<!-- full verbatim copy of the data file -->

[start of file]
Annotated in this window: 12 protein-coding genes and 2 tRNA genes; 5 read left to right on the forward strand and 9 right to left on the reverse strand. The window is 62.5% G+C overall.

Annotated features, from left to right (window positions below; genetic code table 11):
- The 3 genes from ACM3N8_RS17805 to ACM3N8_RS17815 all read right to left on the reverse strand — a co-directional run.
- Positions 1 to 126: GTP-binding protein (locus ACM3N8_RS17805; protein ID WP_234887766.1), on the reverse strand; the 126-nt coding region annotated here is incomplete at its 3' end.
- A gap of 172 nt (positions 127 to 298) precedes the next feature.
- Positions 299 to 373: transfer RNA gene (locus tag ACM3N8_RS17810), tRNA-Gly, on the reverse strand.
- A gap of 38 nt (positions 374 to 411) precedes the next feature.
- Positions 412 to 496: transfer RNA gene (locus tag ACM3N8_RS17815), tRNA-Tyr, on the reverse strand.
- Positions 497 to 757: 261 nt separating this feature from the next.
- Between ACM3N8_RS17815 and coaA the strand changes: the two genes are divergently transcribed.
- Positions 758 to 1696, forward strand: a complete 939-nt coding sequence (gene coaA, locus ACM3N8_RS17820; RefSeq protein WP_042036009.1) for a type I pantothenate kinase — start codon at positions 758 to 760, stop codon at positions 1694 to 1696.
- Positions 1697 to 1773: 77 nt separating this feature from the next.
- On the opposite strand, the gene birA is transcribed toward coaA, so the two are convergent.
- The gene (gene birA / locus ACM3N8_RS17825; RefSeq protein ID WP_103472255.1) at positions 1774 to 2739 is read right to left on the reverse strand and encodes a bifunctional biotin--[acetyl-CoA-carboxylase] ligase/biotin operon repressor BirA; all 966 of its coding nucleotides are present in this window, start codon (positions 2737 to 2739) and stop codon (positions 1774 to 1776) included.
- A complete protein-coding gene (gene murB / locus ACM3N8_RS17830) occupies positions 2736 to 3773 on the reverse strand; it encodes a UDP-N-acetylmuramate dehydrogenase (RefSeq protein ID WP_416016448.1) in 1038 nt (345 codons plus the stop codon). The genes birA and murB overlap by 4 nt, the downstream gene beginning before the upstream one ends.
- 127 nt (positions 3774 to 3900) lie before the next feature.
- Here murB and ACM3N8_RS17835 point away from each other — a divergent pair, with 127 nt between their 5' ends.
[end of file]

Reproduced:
Annotated in this window: 12 protein-coding genes and 2 tRNA genes; 5 read left to right on the forward strand and 9 right to left on the reverse strand. The window is 62.5% G+C overall.

Annotated features, from left to right (window positions below; genetic code table 11):
- The 3 genes from ACM3N8_RS17805 to ACM3N8_RS17815 all read right to left on the reverse strand — a co-directional run.
- Positions 1 to 126: GTP-binding protein (locus ACM3N8_RS17805; protein ID WP_234887766.1), on the reverse strand; the 126-nt coding region annotated here is incomplete at its 3' end.
- A gap of 172 nt (positions 127 to 298) precedes the next feature.
- Positions 299 to 373: transfer RNA gene (locus tag ACM3N8_RS17810), tRNA-Gly, on the reverse strand.
- A gap of 38 nt (positions 374 to 411) precedes the next feature.
- Positions 412 to 496: transfer RNA gene (locus tag ACM3N8_RS17815), tRNA-Tyr, on the reverse strand.
- Positions 497 to 757: 261 nt separating this feature from the next.
- Between ACM3N8_RS17815 and coaA the strand changes: the two genes are divergently transcribed.
- Positions 758 to 1696, forward strand: a complete 939-nt coding sequence (gene coaA, locus ACM3N8_RS17820; RefSeq protein WP_042036009.1) for a type I pantothenate kinase — start codon at positions 758 to 760, stop codon at positions 1694 to 1696.
- Positions 1697 to 1773: 77 nt separating this feature from the next.
- On the opposite strand, the gene birA is transcribed toward coaA, so the two are convergent.
- The gene (gene birA / locus ACM3N8_RS17825; RefSeq protein ID WP_103472255.1) at positions 1774 to 2739 is read right to left on the reverse strand and encodes a bifunctional biotin--[acetyl-CoA-carboxylase] ligase/biotin operon repressor BirA; all 966 of its coding nucleotides are present in this window, start codon (positions 2737 to 2739) and stop codon (positions 1774 to 1776) included.
- A complete protein-coding gene (gene murB / locus ACM3N8_RS17830) occupies positions 2736 to 3773 on the reverse strand; it encodes a UDP-N-acetylmuramate dehydrogenase (RefSeq protein ID WP_416016448.1) in 1038 nt (345 codons plus the stop codon). The genes birA and murB overlap by 4 nt, the downstream gene beginning before the upstream one ends.
- 127 nt (positions 3774 to 3900) lie before the next feature.
- Here murB and ACM3N8_RS17835 point away from each other — a divergent pair, with 127 nt between their 5' ends.